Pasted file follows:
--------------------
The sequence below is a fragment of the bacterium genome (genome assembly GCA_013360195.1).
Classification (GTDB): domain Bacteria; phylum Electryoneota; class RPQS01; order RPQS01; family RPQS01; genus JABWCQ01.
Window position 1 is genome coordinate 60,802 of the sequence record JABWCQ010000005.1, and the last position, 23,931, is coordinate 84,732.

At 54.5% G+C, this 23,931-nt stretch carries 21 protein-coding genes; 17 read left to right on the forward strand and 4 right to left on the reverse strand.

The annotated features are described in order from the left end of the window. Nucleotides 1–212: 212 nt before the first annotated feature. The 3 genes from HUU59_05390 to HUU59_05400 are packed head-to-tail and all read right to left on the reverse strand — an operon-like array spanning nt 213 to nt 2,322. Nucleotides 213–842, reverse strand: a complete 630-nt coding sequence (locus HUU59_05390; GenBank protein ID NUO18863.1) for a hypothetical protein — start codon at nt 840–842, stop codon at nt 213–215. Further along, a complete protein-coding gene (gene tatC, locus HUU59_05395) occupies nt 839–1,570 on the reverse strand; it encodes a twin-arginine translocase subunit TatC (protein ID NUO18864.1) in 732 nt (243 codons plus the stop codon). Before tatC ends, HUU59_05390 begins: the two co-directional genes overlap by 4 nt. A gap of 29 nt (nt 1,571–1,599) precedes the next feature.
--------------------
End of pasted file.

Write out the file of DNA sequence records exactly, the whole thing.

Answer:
The sequence below is a fragment of the bacterium genome (genome assembly GCA_013360195.1).
Classification (GTDB): domain Bacteria; phylum Electryoneota; class RPQS01; order RPQS01; family RPQS01; genus JABWCQ01.
Window position 1 is genome coordinate 60,802 of the sequence record JABWCQ010000005.1, and the last position, 23,931, is coordinate 84,732.

At 54.5% G+C, this 23,931-nt stretch carries 21 protein-coding genes; 17 read left to right on the forward strand and 4 right to left on the reverse strand.

The annotated features are described in order from the left end of the window. Nucleotides 1–212: 212 nt before the first annotated feature. The 3 genes from HUU59_05390 to HUU59_05400 are packed head-to-tail and all read right to left on the reverse strand — an operon-like array spanning nt 213 to nt 2,322. Nucleotides 213–842, reverse strand: a complete 630-nt coding sequence (locus HUU59_05390; GenBank protein ID NUO18863.1) for a hypothetical protein — start codon at nt 840–842, stop codon at nt 213–215. Further along, a complete protein-coding gene (gene tatC, locus HUU59_05395) occupies nt 839–1,570 on the reverse strand; it encodes a twin-arginine translocase subunit TatC (protein ID NUO18864.1) in 732 nt (243 codons plus the stop codon). Before tatC ends, HUU59_05390 begins: the two co-directional genes overlap by 4 nt. A gap of 29 nt (nt 1,571–1,599) precedes the next feature.